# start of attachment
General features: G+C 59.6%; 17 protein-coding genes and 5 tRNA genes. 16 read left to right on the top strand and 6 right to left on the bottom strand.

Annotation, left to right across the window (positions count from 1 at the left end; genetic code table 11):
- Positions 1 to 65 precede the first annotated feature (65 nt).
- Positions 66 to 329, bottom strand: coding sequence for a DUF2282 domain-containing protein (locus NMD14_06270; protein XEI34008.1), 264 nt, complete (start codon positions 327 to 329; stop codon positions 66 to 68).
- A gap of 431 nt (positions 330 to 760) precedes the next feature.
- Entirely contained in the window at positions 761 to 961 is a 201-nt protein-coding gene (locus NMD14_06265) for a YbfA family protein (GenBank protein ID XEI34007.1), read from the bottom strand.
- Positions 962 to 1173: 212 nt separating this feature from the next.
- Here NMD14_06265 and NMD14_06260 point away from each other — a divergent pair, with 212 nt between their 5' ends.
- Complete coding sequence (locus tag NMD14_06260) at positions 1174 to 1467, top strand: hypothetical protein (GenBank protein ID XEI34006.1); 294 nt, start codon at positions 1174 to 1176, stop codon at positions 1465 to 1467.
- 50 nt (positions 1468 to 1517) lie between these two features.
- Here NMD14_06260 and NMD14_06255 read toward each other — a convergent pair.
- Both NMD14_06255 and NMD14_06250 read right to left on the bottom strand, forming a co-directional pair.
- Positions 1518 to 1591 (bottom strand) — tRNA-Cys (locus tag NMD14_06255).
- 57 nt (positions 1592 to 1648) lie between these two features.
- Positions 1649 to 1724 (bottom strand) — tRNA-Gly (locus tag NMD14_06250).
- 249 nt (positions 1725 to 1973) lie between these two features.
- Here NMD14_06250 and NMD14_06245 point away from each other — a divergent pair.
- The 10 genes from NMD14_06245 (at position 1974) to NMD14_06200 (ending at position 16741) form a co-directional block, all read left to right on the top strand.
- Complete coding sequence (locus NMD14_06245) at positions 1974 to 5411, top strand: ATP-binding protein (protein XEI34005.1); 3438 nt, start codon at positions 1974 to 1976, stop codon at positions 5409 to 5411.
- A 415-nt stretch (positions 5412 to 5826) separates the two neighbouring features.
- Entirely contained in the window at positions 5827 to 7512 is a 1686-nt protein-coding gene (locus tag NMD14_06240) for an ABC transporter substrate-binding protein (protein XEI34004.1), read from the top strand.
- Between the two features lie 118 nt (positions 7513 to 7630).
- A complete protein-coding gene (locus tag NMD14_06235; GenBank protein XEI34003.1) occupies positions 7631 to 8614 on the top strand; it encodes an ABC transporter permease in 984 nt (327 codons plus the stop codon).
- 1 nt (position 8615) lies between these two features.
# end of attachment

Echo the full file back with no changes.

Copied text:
General features: G+C 59.6%; 17 protein-coding genes and 5 tRNA genes. 16 read left to right on the top strand and 6 right to left on the bottom strand.

Annotation, left to right across the window (positions count from 1 at the left end; genetic code table 11):
- Positions 1 to 65 precede the first annotated feature (65 nt).
- Positions 66 to 329, bottom strand: coding sequence for a DUF2282 domain-containing protein (locus NMD14_06270; protein XEI34008.1), 264 nt, complete (start codon positions 327 to 329; stop codon positions 66 to 68).
- A gap of 431 nt (positions 330 to 760) precedes the next feature.
- Entirely contained in the window at positions 761 to 961 is a 201-nt protein-coding gene (locus NMD14_06265) for a YbfA family protein (GenBank protein ID XEI34007.1), read from the bottom strand.
- Positions 962 to 1173: 212 nt separating this feature from the next.
- Here NMD14_06265 and NMD14_06260 point away from each other — a divergent pair, with 212 nt between their 5' ends.
- Complete coding sequence (locus tag NMD14_06260) at positions 1174 to 1467, top strand: hypothetical protein (GenBank protein ID XEI34006.1); 294 nt, start codon at positions 1174 to 1176, stop codon at positions 1465 to 1467.
- 50 nt (positions 1468 to 1517) lie between these two features.
- Here NMD14_06260 and NMD14_06255 read toward each other — a convergent pair.
- Both NMD14_06255 and NMD14_06250 read right to left on the bottom strand, forming a co-directional pair.
- Positions 1518 to 1591 (bottom strand) — tRNA-Cys (locus tag NMD14_06255).
- 57 nt (positions 1592 to 1648) lie between these two features.
- Positions 1649 to 1724 (bottom strand) — tRNA-Gly (locus tag NMD14_06250).
- 249 nt (positions 1725 to 1973) lie between these two features.
- Here NMD14_06250 and NMD14_06245 point away from each other — a divergent pair.
- The 10 genes from NMD14_06245 (at position 1974) to NMD14_06200 (ending at position 16741) form a co-directional block, all read left to right on the top strand.
- Complete coding sequence (locus NMD14_06245) at positions 1974 to 5411, top strand: ATP-binding protein (protein XEI34005.1); 3438 nt, start codon at positions 1974 to 1976, stop codon at positions 5409 to 5411.
- A 415-nt stretch (positions 5412 to 5826) separates the two neighbouring features.
- Entirely contained in the window at positions 5827 to 7512 is a 1686-nt protein-coding gene (locus tag NMD14_06240) for an ABC transporter substrate-binding protein (protein XEI34004.1), read from the top strand.
- Between the two features lie 118 nt (positions 7513 to 7630).
- A complete protein-coding gene (locus tag NMD14_06235; GenBank protein XEI34003.1) occupies positions 7631 to 8614 on the top strand; it encodes an ABC transporter permease in 984 nt (327 codons plus the stop codon).
- 1 nt (position 8615) lies between these two features.